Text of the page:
As for whether the government believes that Burke is a journalist, Rasch said it has argued that he is not, but at the same time, the US attorney’s office said that it complied with all of the DoJ requirements when it comes to performing a search of a journalist. Under the DoJ’s code of practice, there has to be a compelling reason to perform such a search if it involves a journalist, and the search must be approved by either the attorney general or their deputy. Was that done in this case? Rasch said he doesn’t know, because the US attorney’s office has not made the affidavit available. Also, while the indictment doesn’t mention journalism anywhere, Rasch said that the activity described in it, “collecting and disseminating information,” is clearly journalistic.

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Burke is a former staffer at the Daily Beast and Deadspin who is now a media consultant and freelance writer. He specializes in finding and analyzing video streams for newsworthy content; in 2018, a video that he made showing anchors at Sinclair stations reading from identical scripts about “biased and false news” went viral. As Rasch told me in our interview in 2023, Burke is “absolutely a journalist. He’s been a journalist for twenty years. He works with and for journalistic organizations.” One of the unfortunate aspects of the US attorney’s case, Rasch said, is that it implies that unless someone works for an outlet like the New York Times or Wall Street Journal, “the government treats you as if you’re not a journalist. And that has got to stop.”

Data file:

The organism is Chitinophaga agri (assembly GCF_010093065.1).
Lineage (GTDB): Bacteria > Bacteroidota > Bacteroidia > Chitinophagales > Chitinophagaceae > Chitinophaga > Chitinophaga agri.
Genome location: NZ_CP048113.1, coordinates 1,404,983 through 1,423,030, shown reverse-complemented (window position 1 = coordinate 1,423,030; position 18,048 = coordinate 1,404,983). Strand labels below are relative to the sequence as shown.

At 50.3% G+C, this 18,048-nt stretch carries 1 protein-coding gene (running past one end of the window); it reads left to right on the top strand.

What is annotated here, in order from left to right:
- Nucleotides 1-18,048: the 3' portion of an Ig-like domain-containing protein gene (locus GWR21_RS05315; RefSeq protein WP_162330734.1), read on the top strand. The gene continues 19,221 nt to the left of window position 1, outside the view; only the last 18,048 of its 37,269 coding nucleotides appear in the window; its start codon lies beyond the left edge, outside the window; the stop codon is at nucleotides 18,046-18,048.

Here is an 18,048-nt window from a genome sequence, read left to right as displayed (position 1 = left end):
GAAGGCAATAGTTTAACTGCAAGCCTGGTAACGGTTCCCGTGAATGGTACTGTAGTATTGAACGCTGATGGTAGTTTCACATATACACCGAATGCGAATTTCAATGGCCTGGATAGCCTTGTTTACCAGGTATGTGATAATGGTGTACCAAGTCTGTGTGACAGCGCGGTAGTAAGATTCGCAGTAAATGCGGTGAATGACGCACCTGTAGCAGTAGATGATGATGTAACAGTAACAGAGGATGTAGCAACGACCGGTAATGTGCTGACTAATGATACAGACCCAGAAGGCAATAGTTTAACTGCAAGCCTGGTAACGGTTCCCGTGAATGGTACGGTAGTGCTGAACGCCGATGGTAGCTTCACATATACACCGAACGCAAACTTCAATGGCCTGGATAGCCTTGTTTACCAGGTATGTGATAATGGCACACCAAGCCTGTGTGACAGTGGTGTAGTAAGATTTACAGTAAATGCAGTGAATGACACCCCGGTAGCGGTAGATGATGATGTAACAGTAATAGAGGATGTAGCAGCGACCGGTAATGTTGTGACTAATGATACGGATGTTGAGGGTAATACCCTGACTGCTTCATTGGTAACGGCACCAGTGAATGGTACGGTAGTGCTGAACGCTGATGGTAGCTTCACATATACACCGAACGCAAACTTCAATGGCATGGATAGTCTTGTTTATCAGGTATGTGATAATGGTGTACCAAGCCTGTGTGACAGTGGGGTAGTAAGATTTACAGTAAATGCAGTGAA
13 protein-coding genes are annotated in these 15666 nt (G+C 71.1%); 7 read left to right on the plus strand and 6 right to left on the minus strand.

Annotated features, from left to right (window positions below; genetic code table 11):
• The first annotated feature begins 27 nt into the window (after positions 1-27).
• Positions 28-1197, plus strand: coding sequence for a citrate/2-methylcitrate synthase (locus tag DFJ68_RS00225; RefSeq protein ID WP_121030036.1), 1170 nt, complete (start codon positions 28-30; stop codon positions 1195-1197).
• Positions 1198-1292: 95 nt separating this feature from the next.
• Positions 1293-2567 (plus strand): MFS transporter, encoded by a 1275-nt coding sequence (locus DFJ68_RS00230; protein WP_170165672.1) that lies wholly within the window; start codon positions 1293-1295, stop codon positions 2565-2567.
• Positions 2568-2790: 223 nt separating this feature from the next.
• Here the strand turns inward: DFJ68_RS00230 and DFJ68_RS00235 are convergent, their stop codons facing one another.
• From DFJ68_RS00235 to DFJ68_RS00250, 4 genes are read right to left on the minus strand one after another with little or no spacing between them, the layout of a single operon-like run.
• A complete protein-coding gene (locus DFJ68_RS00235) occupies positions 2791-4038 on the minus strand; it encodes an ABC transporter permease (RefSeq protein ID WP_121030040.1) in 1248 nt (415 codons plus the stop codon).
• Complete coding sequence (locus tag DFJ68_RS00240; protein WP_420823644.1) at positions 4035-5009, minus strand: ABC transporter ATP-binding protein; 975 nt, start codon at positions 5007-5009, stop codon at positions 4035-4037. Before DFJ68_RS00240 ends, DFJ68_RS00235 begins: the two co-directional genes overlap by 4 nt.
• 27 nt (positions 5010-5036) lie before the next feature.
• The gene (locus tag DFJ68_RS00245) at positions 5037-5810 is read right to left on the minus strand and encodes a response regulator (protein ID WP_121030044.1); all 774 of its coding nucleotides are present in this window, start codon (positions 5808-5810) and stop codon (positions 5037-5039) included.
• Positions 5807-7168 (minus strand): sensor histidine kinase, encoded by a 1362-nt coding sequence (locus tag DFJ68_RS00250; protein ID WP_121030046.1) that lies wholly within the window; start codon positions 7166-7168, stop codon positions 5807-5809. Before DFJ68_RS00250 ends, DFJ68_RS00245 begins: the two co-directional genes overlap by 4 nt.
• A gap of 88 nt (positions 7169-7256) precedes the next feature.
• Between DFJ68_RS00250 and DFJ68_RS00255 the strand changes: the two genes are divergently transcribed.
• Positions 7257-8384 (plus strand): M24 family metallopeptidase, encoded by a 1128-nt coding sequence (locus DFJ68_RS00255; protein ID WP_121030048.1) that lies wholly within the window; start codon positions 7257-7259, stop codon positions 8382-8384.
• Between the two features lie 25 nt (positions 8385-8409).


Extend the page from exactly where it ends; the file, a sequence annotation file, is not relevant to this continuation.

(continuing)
The Freedom of the Press Foundation wrote in a statement that the indictment against Burke could have “significant implications for press freedom, not only by putting digital journalists at risk of prosecution but by allowing the government to permanently seize a journalist’s computers.” Seth Stern of the FPF said that the Computer Fraud and Abuse Act is “a vague, ambiguous law,” and that prosecutors should not be using it as a means of “criminalizing journalists finding information online that embarrasses public figures.” The Electronic Frontier Foundation argued that vague and overbroad applications of computer crime laws threaten to “chill a wide range of First Amendment–protected activities, including reporting on matters of public interest.”